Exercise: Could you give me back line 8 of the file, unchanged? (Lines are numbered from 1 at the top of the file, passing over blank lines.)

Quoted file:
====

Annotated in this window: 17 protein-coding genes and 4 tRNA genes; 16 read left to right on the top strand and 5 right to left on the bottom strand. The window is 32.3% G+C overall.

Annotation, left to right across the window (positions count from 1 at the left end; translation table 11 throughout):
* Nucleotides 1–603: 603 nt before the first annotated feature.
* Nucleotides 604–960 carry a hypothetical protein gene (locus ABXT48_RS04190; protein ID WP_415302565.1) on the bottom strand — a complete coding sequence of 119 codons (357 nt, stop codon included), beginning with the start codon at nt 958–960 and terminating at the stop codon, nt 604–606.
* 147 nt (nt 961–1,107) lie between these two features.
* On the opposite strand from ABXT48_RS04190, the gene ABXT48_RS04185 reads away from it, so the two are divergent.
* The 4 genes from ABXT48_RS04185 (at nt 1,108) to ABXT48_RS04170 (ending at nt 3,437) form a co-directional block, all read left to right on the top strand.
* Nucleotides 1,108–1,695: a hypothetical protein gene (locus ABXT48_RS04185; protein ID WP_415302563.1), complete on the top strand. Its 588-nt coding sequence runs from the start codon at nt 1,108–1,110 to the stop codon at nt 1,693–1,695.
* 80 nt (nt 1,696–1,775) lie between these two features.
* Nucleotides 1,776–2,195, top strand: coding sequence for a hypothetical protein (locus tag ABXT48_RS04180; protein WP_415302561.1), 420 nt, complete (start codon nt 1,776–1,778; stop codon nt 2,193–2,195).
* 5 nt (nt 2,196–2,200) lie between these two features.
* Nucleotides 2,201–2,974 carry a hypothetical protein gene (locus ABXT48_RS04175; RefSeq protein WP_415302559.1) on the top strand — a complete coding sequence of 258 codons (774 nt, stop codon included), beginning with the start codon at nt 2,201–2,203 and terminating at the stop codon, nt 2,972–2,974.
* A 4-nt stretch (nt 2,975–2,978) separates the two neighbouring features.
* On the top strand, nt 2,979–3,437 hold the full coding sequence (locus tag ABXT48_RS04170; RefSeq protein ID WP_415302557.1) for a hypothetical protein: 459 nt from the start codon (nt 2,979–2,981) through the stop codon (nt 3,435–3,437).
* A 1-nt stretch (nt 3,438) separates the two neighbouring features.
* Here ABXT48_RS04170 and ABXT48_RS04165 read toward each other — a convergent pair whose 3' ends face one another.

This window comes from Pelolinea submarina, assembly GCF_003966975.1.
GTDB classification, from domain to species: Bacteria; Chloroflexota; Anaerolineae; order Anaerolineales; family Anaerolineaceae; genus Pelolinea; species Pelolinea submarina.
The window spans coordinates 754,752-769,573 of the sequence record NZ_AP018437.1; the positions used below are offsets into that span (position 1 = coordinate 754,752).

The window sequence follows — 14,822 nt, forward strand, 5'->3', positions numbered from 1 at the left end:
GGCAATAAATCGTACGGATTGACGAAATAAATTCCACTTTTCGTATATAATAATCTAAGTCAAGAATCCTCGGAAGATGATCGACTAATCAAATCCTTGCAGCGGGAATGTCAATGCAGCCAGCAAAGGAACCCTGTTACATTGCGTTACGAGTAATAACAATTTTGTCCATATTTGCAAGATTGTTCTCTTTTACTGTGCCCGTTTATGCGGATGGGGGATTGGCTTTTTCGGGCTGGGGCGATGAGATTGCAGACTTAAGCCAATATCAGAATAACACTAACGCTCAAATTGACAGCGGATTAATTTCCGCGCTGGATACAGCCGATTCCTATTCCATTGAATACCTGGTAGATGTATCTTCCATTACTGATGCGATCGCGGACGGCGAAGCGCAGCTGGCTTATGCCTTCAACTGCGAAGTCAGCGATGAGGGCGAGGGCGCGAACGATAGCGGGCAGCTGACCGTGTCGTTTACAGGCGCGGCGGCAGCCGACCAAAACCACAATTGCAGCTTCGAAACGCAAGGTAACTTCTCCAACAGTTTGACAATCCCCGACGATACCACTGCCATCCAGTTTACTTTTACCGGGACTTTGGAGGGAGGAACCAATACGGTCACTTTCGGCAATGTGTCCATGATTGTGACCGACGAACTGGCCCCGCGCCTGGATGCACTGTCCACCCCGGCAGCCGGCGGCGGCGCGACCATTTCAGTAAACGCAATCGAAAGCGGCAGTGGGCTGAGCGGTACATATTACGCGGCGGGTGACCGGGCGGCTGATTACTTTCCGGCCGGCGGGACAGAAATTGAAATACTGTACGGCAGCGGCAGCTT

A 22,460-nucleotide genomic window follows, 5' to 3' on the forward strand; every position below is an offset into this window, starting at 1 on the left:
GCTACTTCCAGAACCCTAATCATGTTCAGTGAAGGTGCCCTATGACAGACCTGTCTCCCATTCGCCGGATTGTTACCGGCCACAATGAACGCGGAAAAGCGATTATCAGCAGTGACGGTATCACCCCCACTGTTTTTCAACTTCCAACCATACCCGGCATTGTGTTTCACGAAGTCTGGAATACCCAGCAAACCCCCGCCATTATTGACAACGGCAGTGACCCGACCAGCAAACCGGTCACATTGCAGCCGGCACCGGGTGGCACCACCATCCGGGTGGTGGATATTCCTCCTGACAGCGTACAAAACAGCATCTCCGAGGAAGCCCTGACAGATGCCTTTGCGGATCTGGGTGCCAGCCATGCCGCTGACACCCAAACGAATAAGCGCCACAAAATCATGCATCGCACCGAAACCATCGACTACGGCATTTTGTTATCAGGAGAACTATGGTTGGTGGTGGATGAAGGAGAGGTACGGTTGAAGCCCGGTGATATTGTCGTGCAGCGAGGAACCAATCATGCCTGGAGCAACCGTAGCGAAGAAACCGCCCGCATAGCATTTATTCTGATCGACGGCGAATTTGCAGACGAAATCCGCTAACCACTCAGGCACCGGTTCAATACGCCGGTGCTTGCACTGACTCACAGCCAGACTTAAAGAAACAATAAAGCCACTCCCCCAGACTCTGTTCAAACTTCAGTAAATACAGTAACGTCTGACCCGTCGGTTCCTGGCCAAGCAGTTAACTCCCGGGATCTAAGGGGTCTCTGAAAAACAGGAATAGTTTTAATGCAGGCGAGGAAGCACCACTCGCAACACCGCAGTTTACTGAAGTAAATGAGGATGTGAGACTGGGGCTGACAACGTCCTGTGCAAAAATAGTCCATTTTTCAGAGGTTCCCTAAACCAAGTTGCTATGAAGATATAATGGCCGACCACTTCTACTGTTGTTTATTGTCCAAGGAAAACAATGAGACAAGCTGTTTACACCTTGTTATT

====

* Nucleotides 1,108–1,695: a hypothetical protein gene (locus ABXT48_RS04185; protein ID WP_415302563.1), complete on the top strand. Its 588-nt coding sequence runs from the start codon at nt 1,108–1,110 to the stop codon at nt 1,693–1,695.